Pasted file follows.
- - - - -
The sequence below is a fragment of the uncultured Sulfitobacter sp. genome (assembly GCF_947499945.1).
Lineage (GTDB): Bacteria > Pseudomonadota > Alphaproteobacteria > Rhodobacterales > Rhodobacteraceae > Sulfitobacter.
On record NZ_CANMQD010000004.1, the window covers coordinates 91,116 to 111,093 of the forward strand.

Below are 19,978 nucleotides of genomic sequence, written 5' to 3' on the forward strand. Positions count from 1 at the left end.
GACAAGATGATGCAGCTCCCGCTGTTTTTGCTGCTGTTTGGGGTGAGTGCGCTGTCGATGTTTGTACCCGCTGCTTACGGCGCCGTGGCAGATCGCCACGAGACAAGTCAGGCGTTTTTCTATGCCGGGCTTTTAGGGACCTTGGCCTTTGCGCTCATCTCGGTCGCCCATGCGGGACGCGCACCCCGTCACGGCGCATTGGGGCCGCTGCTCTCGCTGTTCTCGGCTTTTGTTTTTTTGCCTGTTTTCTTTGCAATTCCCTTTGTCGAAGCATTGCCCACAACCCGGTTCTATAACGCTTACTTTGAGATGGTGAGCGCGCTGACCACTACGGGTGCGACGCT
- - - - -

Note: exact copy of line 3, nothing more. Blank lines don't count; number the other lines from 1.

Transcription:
On record NZ_CANMQD010000004.1, the window covers coordinates 91,116 to 111,093 of the forward strand.